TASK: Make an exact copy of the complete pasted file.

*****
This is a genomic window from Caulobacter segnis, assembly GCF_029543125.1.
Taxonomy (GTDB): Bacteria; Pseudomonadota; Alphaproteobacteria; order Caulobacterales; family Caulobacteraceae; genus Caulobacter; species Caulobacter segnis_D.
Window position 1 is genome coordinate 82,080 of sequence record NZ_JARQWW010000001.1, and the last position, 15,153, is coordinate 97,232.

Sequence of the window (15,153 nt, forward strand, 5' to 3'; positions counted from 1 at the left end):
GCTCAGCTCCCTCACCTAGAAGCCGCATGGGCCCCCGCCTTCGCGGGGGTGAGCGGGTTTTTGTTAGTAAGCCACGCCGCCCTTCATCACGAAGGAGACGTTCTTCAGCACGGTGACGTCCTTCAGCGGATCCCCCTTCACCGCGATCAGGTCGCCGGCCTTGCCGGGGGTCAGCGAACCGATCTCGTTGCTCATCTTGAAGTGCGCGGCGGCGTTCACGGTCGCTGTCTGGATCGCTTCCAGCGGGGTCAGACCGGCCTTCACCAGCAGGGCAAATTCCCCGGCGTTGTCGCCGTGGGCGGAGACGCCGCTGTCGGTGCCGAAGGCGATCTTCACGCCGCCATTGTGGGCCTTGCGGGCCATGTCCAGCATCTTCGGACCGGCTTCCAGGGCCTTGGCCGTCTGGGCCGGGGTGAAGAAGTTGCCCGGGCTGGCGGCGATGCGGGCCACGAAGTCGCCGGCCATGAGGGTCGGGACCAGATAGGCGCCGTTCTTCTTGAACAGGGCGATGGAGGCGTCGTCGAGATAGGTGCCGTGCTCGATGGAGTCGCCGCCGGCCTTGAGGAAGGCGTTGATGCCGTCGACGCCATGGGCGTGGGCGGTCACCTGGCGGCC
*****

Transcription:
This is a genomic window from Caulobacter segnis, assembly GCF_029543125.1.
Taxonomy (GTDB): Bacteria; Pseudomonadota; Alphaproteobacteria; order Caulobacterales; family Caulobacteraceae; genus Caulobacter; species Caulobacter segnis_D.
Window position 1 is genome coordinate 82,080 of sequence record NZ_JARQWW010000001.1, and the last position, 15,153, is coordinate 97,232.

Sequence of the window (15,153 nt, forward strand, 5' to 3'; positions counted from 1 at the left end):
GCTCAGCTCCCTCACCTAGAAGCCGCATGGGCCCCCGCCTTCGCGGGGGTGAGCGGGTTTTTGTTAGTAAGCCACGCCGCCCTTCATCACGAAGGAGACGTTCTTCAGCACGGTGACGTCCTTCAGCGGATCCCCCTTCACCGCGATCAGGTCGCCGGCCTTGCCGGGGGTCAGCGAACCGATCTCGTTGCTCATCTTGAAGTGCGCGGCGGCGTTCACGGTCGCTGTCTGGATCGCTTCCAGCGGGGTCAGACCGGCCTTCACCAGCAGGGCAAATTCCCCGGCGTTGTCGCCGTGGGCGGAGACGCCGCTGTCGGTGCCGAAGGCGATCTTCACGCCGCCATTGTGGGCCTTGCGGGCCATGTCCAGCATCTTCGGACCGGCTTCCAGGGCCTTGGCCGTCTGGGCCGGGGTGAAGAAGTTGCCCGGGCTGGCGGCGATGCGGGCCACGAAGTCGCCGGCCATGAGGGTCGGGACCAGATAGGCGCCGTTCTTCTTGAACAGGGCGATGGAGGCGTCGTCGAGATAGGTGCCGTGCTCGATGGAGTCGCCGCCGGCCTTGAGGAAGGCGTTGATGCCGTCGACGCCATGGGCGTGGGCGGTCACCTGGCGGCC